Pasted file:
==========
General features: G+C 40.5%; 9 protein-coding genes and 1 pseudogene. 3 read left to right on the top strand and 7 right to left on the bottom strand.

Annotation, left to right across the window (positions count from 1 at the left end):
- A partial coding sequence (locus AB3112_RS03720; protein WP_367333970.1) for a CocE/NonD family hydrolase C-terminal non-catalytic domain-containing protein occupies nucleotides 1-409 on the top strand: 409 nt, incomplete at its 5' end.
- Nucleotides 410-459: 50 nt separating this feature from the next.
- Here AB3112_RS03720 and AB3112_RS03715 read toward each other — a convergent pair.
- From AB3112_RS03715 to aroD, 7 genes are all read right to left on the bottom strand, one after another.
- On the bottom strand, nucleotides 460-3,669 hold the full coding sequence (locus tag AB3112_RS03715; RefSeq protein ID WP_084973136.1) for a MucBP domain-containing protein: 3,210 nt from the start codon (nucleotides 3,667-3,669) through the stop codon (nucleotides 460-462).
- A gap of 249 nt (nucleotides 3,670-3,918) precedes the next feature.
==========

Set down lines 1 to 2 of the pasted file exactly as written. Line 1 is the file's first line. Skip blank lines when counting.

General features: G+C 40.5%; 9 protein-coding genes and 1 pseudogene. 3 read left to right on the top strand and 7 right to left on the bottom strand.

Annotation, left to right across the window (positions count from 1 at the left end):